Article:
RavenscraftCybernetics Inactive Member11 Jun 2015 12:52 p.m. PST

my collection of "French" postcards.

Bunkermeister Supporting Member of TMP11 Jun 2015 1:07 p.m. PST

I use make up brushes to dust my figures. They are very soft bristles and my wife always has a surplus of them available.
The big fat Kabuki brush is the best.
I use cookie sheets covered with aluminum foil to hold painted items that are drying, or as a surface for resin casting. Spilled resin does not flow past the edge of the cookie sheet.
My wife says when she gets a crown and root canal I can have her mouth casting. I can hardly wait.

Mike Bunkermeister Creek
Bunker Talk blog

Weasel11 Jun 2015 1:46 p.m. PST

Clicky mechanical pencils. They just feel reassuring to me and I prefer to take notes on paper.

Yesthatphil Inactive Member11 Jun 2015 1:51 p.m. PST

Nail clippers – very good for 'nipping' brass rod, small parts on figures, plastic from sprues etc. Indespensible.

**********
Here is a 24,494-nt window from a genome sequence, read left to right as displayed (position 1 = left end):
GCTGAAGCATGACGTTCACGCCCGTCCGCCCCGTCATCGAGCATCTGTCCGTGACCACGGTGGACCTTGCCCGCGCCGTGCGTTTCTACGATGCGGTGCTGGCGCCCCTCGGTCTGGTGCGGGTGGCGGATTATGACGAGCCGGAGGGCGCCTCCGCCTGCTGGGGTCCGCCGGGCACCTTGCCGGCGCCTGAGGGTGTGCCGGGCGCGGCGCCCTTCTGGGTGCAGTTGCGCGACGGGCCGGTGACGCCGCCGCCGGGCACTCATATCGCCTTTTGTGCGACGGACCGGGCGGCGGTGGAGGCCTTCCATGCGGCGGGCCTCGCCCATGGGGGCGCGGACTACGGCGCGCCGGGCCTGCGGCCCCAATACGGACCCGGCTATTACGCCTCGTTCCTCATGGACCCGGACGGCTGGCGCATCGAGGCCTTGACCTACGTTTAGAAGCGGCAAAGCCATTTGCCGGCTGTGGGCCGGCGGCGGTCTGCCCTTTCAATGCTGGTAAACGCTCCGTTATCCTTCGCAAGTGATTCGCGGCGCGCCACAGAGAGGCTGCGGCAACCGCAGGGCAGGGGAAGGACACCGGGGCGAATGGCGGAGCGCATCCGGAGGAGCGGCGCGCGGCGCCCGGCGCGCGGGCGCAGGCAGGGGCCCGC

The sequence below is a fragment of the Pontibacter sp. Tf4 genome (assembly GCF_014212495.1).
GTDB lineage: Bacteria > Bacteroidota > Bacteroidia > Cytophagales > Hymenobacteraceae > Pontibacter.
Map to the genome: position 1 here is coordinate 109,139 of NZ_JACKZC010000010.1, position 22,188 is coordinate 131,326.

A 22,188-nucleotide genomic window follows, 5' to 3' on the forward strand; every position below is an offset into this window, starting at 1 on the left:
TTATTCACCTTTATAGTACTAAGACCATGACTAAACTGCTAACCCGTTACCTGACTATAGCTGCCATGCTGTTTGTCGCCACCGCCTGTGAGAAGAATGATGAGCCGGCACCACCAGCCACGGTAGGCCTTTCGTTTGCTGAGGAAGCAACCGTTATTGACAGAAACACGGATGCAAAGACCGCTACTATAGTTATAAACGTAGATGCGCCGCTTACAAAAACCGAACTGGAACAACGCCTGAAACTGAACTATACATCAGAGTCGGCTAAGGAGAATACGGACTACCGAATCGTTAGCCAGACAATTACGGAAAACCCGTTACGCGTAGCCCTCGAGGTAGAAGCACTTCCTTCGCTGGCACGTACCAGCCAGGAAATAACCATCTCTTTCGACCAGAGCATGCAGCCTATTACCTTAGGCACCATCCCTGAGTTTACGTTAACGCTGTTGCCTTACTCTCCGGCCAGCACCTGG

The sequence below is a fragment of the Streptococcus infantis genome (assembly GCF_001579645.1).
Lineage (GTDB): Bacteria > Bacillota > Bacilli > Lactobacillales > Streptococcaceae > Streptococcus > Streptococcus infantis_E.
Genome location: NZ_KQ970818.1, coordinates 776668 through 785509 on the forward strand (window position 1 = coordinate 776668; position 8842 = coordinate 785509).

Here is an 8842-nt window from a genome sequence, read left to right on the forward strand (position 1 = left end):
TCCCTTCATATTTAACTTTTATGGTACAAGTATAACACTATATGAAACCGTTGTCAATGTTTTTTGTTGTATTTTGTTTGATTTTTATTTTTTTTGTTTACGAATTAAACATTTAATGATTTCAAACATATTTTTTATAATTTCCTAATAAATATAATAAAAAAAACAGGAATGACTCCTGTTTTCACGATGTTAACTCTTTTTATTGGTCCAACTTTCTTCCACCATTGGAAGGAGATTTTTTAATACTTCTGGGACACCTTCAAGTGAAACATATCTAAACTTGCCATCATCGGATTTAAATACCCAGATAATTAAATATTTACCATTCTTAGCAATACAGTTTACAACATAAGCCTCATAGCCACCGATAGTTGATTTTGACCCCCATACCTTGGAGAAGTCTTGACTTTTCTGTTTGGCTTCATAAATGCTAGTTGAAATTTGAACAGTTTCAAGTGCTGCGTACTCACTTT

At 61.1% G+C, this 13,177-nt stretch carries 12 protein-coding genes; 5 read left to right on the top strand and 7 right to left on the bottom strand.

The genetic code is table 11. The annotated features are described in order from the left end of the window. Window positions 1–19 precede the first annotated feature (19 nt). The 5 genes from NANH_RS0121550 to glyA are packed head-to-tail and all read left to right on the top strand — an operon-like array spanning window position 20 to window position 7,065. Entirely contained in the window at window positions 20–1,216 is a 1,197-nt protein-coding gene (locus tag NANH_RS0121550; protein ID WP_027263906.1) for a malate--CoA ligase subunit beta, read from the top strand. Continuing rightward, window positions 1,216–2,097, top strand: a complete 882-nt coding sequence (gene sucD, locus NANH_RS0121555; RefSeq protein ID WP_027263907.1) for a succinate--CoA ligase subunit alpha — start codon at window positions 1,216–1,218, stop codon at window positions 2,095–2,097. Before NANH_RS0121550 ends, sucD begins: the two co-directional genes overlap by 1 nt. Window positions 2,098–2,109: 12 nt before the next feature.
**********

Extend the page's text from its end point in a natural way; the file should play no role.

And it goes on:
John Treadaway Inactive Member11 Jun 2015 2:53 p.m. PST

A Leatherman Charge Multi-tool.

I've used the inbuilt tiny scissors to cut decals and even etched brass; the file (and even the saw) to attack models bases (and even other areas like moulding lugs on resin); the cutters for wire and so forth; the pliers to hold stuff too small for my fat fingers that I'm trying to glue or putting bends in brass rod and the knife blade to… well to cut stuff. Obviously…

And – as I have it with me pretty much always – I don't have to stop what I'm doing and go and find the right tool (about 50% of the time).